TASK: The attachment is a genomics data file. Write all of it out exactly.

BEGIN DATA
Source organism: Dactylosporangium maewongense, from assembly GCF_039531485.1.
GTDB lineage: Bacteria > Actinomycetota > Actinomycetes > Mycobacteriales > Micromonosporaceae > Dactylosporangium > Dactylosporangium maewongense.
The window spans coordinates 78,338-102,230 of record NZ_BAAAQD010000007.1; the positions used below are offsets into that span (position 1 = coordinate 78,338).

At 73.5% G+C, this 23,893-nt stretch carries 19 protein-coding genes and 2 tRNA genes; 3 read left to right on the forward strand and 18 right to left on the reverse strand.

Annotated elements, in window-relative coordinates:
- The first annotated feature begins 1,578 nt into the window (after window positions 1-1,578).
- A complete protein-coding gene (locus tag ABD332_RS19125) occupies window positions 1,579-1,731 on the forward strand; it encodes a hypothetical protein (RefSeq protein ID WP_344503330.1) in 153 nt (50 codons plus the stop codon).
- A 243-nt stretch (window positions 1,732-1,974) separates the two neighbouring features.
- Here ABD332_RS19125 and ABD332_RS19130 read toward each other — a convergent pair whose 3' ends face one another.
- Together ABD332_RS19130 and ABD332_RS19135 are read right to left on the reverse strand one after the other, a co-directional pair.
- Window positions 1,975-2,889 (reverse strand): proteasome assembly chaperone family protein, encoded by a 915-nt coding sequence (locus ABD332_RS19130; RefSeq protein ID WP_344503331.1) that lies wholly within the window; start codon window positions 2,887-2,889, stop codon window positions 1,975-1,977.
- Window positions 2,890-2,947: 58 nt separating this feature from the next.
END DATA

Source organism: Dactylosporangium maewongense, from assembly GCF_039531485.1.
GTDB lineage: Bacteria > Actinomycetota > Actinomycetes > Mycobacteriales > Micromonosporaceae > Dactylosporangium > Dactylosporangium maewongense.
The window spans coordinates 78,338-102,230 of record NZ_BAAAQD010000007.1; the positions used below are offsets into that span (position 1 = coordinate 78,338).

At 73.5% G+C, this 23,893-nt stretch carries 19 protein-coding genes and 2 tRNA genes; 3 read left to right on the forward strand and 18 right to left on the reverse strand.

Annotated elements, in window-relative coordinates:
- The first annotated feature begins 1,578 nt into the window (after window positions 1-1,578).
- A complete protein-coding gene (locus tag ABD332_RS19125) occupies window positions 1,579-1,731 on the forward strand; it encodes a hypothetical protein (RefSeq protein ID WP_344503330.1) in 153 nt (50 codons plus the stop codon).
- A 243-nt stretch (window positions 1,732-1,974) separates the two neighbouring features.
- Here ABD332_RS19125 and ABD332_RS19130 read toward each other — a convergent pair whose 3' ends face one another.
- Together ABD332_RS19130 and ABD332_RS19135 are read right to left on the reverse strand one after the other, a co-directional pair.
- Window positions 1,975-2,889 (reverse strand): proteasome assembly chaperone family protein, encoded by a 915-nt coding sequence (locus ABD332_RS19130; RefSeq protein ID WP_344503331.1) that lies wholly within the window; start codon window positions 2,887-2,889, stop codon window positions 1,975-1,977.
- Window positions 2,890-2,947: 58 nt separating this feature from the next.